And we discuss this in our sessions. We always have kind of a moment to debrief and talk over one's conditions, how they're feeling, the spots, what their doctors have said. And usually, it is quite intricate. They'll tell me what's going on, what PT has said, what their aches are, what they're feeling.

So it's a tool. It's a tool, and it can greatly help with everything. But that's not to say that it's everything. And yes, check with your doctor. Keep up your appointments. Take your medications. Do what you need to do. Drink water, your diet, exercise, all of it. But massage coupled with all of that is a wonderful tool for healing and wellness.

How to Choose the Right Massage Therapist for You

Interviewer: Now is there anything that a person should be, say, looking for when they're trying to find a massage therapist to kind of complement their healthcare and regimen? Do you just go onto Google and find whoever? Or are there things that people should be looking for?

Casey: I don't know if I have the full answer to that, but it can be a journey. It can be a process finding the right therapist for you. Everybody is different. And it can be trial and error, of course. I've heard some people seek more of that deep tissue maybe, you know, the pressure. So some people don't want that much pressure, right?

Interviewer: Sure.

Casey: But I know in the medical setting, in the clinical setting, most of my patients enjoy that. Just it is kind of that vibe of wellness, and some people can feel more comfortable maybe in a clinical setting with it. There are just phenomenal massage therapists out there. In Utah, there's plenty with years and decades of experience. And it's about healing, and many just have that gift. And so it's finding the right fit for you. Obviously, you want to look for an educated, licensed massage therapist. We go through the training, schooling, and clinical hours. We take the test to get certified. Then we renew our licenses. So yes, like look for some legitimacy in that process because there are certainly many, many of us who have done all of our due diligence.

Insurance Coverage for Massage Therapy

Interviewer: Is this type of treatment something that insurance would cover?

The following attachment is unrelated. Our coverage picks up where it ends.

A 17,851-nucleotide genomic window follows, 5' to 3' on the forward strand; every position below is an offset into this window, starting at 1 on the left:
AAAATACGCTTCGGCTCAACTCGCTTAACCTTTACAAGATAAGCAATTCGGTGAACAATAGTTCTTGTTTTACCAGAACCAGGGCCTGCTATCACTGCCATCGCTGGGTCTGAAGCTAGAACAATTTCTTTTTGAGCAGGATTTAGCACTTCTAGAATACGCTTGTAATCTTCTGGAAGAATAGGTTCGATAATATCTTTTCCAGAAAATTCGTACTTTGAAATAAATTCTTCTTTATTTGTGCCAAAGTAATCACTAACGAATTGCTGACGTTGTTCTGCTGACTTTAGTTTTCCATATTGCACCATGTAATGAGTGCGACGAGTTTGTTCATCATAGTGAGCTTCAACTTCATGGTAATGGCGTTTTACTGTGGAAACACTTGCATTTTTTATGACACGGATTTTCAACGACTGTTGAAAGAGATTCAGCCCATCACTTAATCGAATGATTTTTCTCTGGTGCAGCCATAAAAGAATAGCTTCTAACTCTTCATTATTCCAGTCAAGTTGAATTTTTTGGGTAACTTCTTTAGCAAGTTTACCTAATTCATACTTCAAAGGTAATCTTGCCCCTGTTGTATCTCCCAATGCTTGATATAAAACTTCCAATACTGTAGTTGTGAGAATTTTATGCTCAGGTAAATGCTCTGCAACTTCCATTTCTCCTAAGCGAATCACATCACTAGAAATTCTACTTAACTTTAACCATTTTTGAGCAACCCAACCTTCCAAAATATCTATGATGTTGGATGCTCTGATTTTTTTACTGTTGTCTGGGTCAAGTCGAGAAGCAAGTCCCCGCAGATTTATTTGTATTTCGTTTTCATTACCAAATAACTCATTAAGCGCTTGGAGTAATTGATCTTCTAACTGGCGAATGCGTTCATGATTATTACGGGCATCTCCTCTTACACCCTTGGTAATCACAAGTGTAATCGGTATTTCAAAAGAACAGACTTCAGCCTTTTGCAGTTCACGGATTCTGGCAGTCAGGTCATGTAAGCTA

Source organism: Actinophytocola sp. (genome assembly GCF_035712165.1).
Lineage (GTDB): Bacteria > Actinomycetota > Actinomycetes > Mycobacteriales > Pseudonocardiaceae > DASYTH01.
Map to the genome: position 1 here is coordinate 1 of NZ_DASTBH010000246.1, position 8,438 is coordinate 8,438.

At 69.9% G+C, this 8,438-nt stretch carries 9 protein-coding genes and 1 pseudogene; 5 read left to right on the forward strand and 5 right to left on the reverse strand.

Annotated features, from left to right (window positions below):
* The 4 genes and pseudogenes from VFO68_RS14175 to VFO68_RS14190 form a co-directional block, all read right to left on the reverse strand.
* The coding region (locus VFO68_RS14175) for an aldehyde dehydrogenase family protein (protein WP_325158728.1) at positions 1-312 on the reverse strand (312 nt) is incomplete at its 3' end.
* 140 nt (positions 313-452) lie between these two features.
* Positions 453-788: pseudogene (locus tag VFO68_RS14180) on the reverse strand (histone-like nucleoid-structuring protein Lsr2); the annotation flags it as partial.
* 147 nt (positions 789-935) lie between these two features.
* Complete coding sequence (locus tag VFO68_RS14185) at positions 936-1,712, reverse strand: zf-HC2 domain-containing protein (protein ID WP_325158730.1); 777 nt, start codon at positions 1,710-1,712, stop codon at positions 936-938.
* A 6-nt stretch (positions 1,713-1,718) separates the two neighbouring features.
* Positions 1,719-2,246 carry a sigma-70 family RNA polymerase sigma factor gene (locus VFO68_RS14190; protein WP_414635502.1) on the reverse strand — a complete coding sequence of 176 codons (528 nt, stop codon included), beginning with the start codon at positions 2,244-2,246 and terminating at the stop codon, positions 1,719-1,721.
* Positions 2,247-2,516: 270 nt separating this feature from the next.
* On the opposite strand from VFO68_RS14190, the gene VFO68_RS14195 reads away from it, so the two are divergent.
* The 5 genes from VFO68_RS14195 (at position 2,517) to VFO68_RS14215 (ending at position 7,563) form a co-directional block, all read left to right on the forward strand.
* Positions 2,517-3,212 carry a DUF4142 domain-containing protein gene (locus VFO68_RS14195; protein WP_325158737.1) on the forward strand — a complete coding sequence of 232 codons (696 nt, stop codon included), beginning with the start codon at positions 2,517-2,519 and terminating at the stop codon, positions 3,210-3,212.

Casey: It can, yes.

Interviewer: Okay.

Casey: And luckily, again, we're kind of the theme we're evolving. Massage therapy has evolved. And so more and more, yes, insurance companies are recognizing massage therapy as a legitimate therapy and needed. And I wish they would get on the ball faster as far as preventative healthcare, but yes, that is possible. You can oftentimes be reimbursed. Also, if the center, the place doesn't take insurance right away, usually the massage therapist will be making notes of your visit, charting notes, and of your condition. And so that can always be provided as far as documentation for insurance purposes. And in a perfect world, yes, insurance would cover massage as they should.

Interviewer: As always check with your provider . . .

Casey: Yes.

Interviewer: . . . and so forth.

Casey: Yes, absolutely.

Massage Therapy as a Tool for Healing and Wellness

Interviewer: Wow. So I guess one of the things, as someone who is kind of on the outside who hasn't done a lot of massage treatments myself, can you share a story of, say, a patient that you've worked with and where they started and where they ended up to give me and some of the listeners an idea of something that they could maybe look forward to?

Casey: A lot of first-time patients, clients that come to me and not knowing much, and some can be wary. And let's be real, let's understand that sometimes it is you're meeting someone new, and yes, typically you disrobe, your comfort level by the way. But that can be new and foreign and stressful for people. But it is beautiful when you find people that can fully appreciate when they leave after the session and, "Oh, my gosh, I feel that. I feel the difference," in one hour and they are out of pain. And it is, it's beautiful.

I love what I do because it's very fulfilling. I hear that feedback all the time. They leave after they come in just hurting and feeling it. And so the benefits are there. So yes, try it. It doesn't hurt. It's not for everyone per se. And I said that earlier. Some people don't love physical touch. But there are benefits, so many benefits. And try it. Why not be out of pain? Why not be a little less stressed? Life is hard enough.